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October 3, 2011

Ferret Survey


surveyIn late September, Vicky Hilgers, Instructor of Biology on the Mulvane Campus, and two Biology I students, Mel Bingham and Evan Bradley, volunteered with U.S. Fish and Wildlife to survey a population of endangered Black Footed Ferrets in Logan Co., KS.

Ferrets became extinct in Kansas in the 1950’s but were bred in captivity and released into the wild in Logan Co., KS about 5 years ago. Since then, the population is surveyed by spotting and live trapping the animals during the night. Each ferret caught is examined by a vet to assess health & age, be micro-chipped and be vaccinated against distemper and the plague. Each ferret is then returned to the location where it was trapped, and the site is marked with GPS.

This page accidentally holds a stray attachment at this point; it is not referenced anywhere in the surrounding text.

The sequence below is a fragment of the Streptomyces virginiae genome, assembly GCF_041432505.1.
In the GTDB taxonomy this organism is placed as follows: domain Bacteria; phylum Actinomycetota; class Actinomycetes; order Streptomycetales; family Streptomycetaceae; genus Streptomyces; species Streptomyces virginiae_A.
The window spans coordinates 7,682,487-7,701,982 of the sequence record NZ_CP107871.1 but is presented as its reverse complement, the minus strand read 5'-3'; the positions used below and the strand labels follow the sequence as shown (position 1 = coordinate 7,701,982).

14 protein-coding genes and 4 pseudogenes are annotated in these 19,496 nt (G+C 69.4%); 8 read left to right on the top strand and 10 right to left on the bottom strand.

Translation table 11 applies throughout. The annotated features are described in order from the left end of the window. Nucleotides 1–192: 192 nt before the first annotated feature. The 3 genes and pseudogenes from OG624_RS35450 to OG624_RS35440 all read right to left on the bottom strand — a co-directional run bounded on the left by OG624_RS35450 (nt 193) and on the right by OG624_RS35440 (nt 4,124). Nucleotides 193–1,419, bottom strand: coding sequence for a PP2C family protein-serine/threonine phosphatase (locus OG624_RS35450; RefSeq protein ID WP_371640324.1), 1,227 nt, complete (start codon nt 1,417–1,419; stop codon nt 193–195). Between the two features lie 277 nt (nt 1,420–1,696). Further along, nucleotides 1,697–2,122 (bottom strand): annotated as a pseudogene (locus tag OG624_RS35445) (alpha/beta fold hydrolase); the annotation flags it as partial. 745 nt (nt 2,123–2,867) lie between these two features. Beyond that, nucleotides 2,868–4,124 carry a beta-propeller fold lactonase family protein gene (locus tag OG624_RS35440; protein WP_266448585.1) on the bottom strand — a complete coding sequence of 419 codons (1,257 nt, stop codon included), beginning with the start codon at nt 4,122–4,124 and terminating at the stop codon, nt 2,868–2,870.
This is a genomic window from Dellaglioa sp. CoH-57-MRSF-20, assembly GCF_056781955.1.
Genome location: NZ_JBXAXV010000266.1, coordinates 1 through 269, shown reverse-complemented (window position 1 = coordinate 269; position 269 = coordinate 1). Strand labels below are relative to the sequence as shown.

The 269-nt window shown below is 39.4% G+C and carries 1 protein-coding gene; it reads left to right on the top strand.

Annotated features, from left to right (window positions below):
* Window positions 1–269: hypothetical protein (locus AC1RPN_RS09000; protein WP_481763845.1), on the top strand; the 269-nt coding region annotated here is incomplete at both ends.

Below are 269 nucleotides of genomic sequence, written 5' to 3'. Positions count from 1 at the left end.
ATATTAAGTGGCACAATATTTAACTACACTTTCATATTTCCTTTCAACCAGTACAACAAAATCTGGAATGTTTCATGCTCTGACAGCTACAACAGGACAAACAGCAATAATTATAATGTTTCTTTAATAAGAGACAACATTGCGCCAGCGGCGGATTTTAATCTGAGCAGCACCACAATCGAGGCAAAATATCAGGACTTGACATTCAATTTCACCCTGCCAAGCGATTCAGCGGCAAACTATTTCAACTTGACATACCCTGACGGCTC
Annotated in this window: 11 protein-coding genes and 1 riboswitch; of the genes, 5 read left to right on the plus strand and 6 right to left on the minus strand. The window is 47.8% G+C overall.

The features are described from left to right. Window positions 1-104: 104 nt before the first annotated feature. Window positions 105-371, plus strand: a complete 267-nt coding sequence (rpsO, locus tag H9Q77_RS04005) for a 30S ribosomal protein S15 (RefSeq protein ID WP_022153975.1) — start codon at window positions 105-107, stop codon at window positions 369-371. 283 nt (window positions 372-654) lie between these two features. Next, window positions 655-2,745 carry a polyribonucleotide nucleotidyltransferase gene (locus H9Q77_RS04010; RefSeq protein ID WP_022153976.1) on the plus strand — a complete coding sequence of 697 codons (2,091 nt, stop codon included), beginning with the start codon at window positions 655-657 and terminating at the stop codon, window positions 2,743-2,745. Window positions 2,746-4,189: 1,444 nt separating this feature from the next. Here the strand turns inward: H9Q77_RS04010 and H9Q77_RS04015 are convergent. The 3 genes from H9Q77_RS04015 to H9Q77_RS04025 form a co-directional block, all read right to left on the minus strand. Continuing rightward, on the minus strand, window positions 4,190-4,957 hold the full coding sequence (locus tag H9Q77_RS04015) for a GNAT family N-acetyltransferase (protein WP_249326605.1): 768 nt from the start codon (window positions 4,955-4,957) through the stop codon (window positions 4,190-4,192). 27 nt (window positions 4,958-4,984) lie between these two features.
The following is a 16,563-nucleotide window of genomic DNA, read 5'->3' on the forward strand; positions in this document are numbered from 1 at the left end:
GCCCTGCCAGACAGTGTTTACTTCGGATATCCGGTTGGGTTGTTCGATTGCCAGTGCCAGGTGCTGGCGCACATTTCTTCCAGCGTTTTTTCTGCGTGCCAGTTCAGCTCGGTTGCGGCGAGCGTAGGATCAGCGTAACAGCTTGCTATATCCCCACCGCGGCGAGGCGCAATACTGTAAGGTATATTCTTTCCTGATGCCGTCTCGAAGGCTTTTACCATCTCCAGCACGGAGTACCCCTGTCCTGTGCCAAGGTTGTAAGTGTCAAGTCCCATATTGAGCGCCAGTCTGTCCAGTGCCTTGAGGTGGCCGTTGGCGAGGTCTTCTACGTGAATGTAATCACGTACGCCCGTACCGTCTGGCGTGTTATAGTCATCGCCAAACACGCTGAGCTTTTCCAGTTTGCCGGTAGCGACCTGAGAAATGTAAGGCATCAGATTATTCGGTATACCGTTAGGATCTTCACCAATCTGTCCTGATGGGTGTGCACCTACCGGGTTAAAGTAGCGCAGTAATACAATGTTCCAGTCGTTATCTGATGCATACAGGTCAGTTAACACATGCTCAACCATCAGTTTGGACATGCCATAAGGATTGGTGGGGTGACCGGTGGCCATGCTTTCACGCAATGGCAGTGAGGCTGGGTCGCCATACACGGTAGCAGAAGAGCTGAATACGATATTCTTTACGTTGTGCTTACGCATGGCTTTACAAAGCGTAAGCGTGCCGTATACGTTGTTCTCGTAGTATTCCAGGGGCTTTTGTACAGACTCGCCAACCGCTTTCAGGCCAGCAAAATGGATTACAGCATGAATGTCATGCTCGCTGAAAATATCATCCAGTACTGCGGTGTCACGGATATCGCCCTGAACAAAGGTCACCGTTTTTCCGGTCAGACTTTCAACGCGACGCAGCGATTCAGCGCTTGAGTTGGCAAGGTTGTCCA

The populations in Kansas have been highly successful, although controversial, as ferrets rely solely on prairie dogs for food, and landowners often want prairie dogs exterminated, thinking it will reduce losses to rangeland and livestock. Volunteer groups participate from such schools and agencies such as Kansas State University, KS Wildlife & Parks, KS Biological Survey, the Sedgwick Co. Zoo, as well as others. Many other wildlife species were observed also, such as badgers, swift fox, ferruginous hawks, burrowing owls, pronghorn, mule deer, coyotes, jackrabbits and cottontails.

Surveying ran from Sept 19 – 29. During the time the Cowley College group volunteered, four ferrets were trapped and assessed each night.